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Industrial and economic policy

Effective industrial policy facilitates the growth and success of the service sectors and enables renewal in the digital green transition. It means new jobs and opportunities for better employment relationships and better income.

Economic policy aims for socially and ecologically sustainable growth which supports employment and well-being. A fair tax policy ensures continued funding for the welfare state in the future.

Our goals

  • Successful service sectors
  • Employment, sustainable growth and well-being
  • Safeguarding the welfare state
  • Fair taxation

PAM is pursuing an industrial policy that supports the success of the service sectors.

Successful industrial policy strengthens the favourable conditions for business activities and enables renewal in the different sectors amidst the digital green transition. Systematic development strengthens the competitiveness of export industries and lays the foundation for increased productivity in all industries. It also helps companies predict workers’ competence needs in the transformation of the service sectors.

Economic policy must aim for socially and ecologically sustainable growth and well-being. Bold and timely financial policy must be implemented to stabilise cyclical fluctuations and keep as many people in working life as possible. This will safeguard economic sustainability over the longer term.

Changes in the age structure affect the dependency ratio and will pose challenges to the national economy in the coming decades. These challenges cannot be resolved by means of a short-sighted cost-cutting policy. Such a policy will turn against itself if it also cuts the conditions for growth and inclusion.

Tax policy

Sustainable development requires the problems that lie ahead to be solved. These sustainability challenges are also addressed by a fair tax policy.

Public-sector revenues must be increased by growing and streamlining the tax base – that is, by removing unnecessary tax subsidies, tax reliefs and tax allowances, and by ensuring that income and assets generated in Finland are not transferred abroad untaxed as a result of tax fiddles.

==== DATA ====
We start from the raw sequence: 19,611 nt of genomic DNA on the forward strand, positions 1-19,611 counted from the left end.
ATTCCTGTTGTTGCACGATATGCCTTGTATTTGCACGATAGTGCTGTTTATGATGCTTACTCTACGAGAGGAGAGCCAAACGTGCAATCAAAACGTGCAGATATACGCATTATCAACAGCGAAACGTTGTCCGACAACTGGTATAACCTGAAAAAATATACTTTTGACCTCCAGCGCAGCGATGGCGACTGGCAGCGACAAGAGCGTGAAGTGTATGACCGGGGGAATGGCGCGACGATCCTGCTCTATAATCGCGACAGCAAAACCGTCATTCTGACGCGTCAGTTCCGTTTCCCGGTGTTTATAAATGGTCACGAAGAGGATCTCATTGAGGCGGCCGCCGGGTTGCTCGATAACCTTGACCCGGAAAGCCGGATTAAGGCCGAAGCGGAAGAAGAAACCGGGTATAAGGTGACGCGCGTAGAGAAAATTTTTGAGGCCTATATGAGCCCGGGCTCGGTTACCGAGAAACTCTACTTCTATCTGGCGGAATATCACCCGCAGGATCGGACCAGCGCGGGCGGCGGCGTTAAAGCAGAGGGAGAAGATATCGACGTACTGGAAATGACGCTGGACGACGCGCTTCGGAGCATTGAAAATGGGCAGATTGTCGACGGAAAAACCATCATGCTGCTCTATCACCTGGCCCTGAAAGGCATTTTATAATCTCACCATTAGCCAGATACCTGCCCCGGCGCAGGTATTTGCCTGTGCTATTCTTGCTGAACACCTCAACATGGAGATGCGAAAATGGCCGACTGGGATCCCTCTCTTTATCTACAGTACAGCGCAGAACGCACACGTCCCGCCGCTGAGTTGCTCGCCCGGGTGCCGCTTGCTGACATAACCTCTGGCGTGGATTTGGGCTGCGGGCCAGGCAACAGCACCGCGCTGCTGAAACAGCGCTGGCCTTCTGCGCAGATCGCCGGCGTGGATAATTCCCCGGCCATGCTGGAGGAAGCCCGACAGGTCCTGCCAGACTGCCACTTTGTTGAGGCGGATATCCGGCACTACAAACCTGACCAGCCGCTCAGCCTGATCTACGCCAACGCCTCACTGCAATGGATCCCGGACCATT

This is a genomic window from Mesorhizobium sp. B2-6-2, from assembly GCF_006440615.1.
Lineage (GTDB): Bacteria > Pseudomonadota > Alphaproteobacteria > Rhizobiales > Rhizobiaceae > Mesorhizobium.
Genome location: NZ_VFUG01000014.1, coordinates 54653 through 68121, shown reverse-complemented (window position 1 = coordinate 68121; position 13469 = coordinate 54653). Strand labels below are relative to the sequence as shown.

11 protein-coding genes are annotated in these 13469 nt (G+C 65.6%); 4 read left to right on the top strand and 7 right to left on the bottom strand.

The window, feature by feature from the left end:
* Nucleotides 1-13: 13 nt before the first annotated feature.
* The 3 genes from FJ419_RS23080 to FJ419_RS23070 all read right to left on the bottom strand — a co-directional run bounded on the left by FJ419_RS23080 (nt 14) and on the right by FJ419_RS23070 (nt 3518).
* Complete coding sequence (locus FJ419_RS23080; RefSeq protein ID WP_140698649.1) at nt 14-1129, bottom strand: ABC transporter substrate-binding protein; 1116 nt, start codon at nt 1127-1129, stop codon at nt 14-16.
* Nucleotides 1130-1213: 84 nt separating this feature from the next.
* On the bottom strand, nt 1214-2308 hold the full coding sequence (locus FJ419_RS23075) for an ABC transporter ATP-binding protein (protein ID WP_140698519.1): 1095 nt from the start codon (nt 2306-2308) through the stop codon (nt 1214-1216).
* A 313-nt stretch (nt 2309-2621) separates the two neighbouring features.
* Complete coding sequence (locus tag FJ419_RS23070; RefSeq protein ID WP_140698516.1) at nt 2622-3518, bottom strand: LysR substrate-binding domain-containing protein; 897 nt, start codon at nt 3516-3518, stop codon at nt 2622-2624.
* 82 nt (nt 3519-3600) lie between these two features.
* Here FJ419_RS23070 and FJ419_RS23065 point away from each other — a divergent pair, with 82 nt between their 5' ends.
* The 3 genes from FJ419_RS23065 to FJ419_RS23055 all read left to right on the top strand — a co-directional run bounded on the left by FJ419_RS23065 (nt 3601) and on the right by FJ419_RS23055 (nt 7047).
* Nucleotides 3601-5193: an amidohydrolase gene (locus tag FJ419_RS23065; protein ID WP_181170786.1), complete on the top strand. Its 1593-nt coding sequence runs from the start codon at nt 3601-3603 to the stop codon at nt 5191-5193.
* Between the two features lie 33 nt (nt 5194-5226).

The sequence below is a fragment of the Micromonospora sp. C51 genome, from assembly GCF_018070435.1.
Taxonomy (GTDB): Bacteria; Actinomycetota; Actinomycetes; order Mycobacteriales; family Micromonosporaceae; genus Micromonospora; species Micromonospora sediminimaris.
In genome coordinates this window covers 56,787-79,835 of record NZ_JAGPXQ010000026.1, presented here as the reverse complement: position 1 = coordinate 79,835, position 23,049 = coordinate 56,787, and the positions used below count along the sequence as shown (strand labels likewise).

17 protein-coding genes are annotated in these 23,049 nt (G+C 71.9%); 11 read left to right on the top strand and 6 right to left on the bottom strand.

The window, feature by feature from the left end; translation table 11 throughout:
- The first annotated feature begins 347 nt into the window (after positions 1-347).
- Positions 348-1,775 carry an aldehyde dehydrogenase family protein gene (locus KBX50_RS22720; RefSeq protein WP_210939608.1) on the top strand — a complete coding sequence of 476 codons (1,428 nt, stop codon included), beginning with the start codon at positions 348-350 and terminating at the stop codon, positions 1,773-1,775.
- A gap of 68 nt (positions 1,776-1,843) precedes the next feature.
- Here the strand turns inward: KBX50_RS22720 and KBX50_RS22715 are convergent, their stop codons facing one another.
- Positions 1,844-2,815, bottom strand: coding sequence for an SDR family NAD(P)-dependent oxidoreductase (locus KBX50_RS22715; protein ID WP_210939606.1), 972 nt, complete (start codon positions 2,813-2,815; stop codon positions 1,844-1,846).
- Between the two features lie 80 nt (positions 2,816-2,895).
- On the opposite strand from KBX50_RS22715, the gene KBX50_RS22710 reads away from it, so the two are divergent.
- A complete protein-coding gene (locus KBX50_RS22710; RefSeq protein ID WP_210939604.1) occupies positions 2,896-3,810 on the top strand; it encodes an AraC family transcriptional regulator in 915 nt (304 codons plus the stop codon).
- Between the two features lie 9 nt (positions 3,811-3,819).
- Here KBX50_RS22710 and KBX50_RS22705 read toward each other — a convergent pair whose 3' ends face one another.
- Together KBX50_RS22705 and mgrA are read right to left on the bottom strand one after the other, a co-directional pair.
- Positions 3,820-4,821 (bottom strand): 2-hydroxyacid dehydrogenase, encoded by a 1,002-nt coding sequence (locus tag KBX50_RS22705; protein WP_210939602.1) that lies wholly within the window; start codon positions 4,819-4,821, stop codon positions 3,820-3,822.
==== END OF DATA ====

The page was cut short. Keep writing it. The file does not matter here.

The focuses of taxation must be chosen so that the burden is distributed fairly in accordance with the ability to pay and that taxation is effective, so that the well-being generated through services and income transfers funded through taxation is more significant than the negative impact of taxation.

For example, attention must be paid in the taxation of work to preventing situations in which it does not pay to take on (additional) work because of taxation. This can be the case for low-income and part-time workers in particular.

Taxes on consumption are often regressive, meaning that their proportion is higher for people with a low income than those with a high income. Various types of environmental protection taxes are needed to steer consumption sustainably. If such taxes are proportionately higher for people with a low income, this impact must be offset by other taxes or benefits.

In addition to efforts in Finland, issues related to fair tax policy require cooperation at the European and global levels in terms of the taxation of multinational companies and mobile capital.

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Olli Toivanen

Olli Toivanen

Pääekonomisti, Viestintä- ja yhteiskuntapoliittinen osasto

Talouden ja toimialojen kehitys, talous-, vero- ja elinkeinopolitiikka

Mikko Laakkonen

Mikko Laakkonen

Koulutus- ja elinkeinopoliittinen asiantuntija, Viestintä- ja yhteiskuntapoliittinen osasto

Koulutus-, osaamis- ja sivistyspolitiikka, elinkeinopolitiikka